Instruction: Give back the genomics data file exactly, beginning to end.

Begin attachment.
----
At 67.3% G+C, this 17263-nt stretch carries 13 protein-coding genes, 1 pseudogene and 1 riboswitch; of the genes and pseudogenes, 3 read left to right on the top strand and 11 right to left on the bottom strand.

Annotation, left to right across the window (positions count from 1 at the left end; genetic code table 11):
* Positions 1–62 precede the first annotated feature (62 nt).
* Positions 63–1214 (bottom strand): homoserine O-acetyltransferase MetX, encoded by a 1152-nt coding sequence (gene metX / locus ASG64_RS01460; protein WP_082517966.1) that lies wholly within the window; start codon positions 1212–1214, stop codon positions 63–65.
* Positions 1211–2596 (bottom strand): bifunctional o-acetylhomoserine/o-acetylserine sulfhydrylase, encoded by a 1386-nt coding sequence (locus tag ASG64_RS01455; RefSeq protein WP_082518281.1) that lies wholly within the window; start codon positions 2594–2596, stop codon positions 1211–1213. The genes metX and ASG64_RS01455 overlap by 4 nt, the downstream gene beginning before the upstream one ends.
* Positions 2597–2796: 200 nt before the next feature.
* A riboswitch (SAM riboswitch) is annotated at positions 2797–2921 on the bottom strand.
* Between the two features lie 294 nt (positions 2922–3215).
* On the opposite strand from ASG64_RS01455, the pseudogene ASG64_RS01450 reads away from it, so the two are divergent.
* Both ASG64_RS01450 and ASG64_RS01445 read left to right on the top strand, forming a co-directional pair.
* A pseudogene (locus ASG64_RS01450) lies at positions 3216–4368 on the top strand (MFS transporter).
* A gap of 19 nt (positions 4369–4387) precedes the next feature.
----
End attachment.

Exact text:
At 67.3% G+C, this 17263-nt stretch carries 13 protein-coding genes, 1 pseudogene and 1 riboswitch; of the genes and pseudogenes, 3 read left to right on the top strand and 11 right to left on the bottom strand.

Annotation, left to right across the window (positions count from 1 at the left end; genetic code table 11):
* Positions 1–62 precede the first annotated feature (62 nt).
* Positions 63–1214 (bottom strand): homoserine O-acetyltransferase MetX, encoded by a 1152-nt coding sequence (gene metX / locus ASG64_RS01460; protein WP_082517966.1) that lies wholly within the window; start codon positions 1212–1214, stop codon positions 63–65.
* Positions 1211–2596 (bottom strand): bifunctional o-acetylhomoserine/o-acetylserine sulfhydrylase, encoded by a 1386-nt coding sequence (locus tag ASG64_RS01455; RefSeq protein WP_082518281.1) that lies wholly within the window; start codon positions 2594–2596, stop codon positions 1211–1213. The genes metX and ASG64_RS01455 overlap by 4 nt, the downstream gene beginning before the upstream one ends.
* Positions 2597–2796: 200 nt before the next feature.
* A riboswitch (SAM riboswitch) is annotated at positions 2797–2921 on the bottom strand.
* Between the two features lie 294 nt (positions 2922–3215).
* On the opposite strand from ASG64_RS01455, the pseudogene ASG64_RS01450 reads away from it, so the two are divergent.
* Both ASG64_RS01450 and ASG64_RS01445 read left to right on the top strand, forming a co-directional pair.
* A pseudogene (locus ASG64_RS01450) lies at positions 3216–4368 on the top strand (MFS transporter).
* A gap of 19 nt (positions 4369–4387) precedes the next feature.